From Volcanoes to Villages


I'll never forget my first train ride to Le Puy. I sat by the window and looked out at the new landscape zipping by me. The train tracks followed a windy mountain path. Below us, we could see the wide Loire River. Sheep and cows grazed on wide, green pastures. Small towns sprang up between the mountains with bright red roofs and stone walls. As we pulled into Le Puy, a bright red statue of the Virgin Mary shimmered in the sun. She looked down on the town from a rocky peak. The clear sky, green trees, and surrounding mountains filled me with wonder. Five months and two seasons later, I am still in awe of the environment of the Auvergne region.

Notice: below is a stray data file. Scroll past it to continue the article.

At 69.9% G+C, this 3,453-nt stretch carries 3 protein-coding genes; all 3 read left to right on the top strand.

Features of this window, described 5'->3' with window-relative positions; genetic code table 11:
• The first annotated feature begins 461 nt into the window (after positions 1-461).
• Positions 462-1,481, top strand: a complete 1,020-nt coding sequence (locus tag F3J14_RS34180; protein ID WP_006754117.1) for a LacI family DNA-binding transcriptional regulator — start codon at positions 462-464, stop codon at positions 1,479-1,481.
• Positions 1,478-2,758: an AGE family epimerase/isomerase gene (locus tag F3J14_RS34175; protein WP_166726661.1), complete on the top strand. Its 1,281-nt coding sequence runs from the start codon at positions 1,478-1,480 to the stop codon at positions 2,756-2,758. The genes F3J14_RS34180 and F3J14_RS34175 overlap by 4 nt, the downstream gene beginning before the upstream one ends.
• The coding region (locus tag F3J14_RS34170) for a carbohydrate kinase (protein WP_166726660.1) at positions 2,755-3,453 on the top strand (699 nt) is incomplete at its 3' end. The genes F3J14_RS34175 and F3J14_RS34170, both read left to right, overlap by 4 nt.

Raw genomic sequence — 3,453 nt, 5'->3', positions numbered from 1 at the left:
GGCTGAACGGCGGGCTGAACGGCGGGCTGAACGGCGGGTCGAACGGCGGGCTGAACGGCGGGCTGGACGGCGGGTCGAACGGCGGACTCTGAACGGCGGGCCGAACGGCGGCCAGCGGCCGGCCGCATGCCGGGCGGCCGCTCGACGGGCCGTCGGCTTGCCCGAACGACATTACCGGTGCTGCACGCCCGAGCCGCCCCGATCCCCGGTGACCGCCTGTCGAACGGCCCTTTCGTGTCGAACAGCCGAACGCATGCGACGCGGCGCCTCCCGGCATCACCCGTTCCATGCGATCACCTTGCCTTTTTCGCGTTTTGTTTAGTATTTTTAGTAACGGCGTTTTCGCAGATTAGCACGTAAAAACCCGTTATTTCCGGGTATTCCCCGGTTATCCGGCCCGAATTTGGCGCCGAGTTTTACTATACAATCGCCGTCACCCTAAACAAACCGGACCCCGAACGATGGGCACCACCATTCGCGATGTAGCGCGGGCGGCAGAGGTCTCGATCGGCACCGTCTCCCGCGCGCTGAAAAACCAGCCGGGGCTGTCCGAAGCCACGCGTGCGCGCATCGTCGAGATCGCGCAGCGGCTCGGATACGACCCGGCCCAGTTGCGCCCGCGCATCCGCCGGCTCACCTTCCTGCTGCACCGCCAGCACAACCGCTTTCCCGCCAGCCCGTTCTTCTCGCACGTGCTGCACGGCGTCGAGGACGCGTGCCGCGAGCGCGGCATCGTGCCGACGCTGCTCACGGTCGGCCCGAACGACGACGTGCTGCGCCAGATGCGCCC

What makes this environment special or different?:

The environment of Le Puy is special because of its volcanic past. Le Puy sits on a central plateau called the massif central. This plateau formed millions of years ago, when the continents of Africa and Europe were just starting to take shape! Out of this central plateau sprang a chain of volcanoes. While they haven't erupted for thousands of years, be careful! The volcanoes are dormant, not extinct. This means they still might errupt one day. Volcanic activity created Mont Anis. Le Puy was built on this mountainside over many centuries. Volcanic activity also created the neighboring peak Mont St. Michel.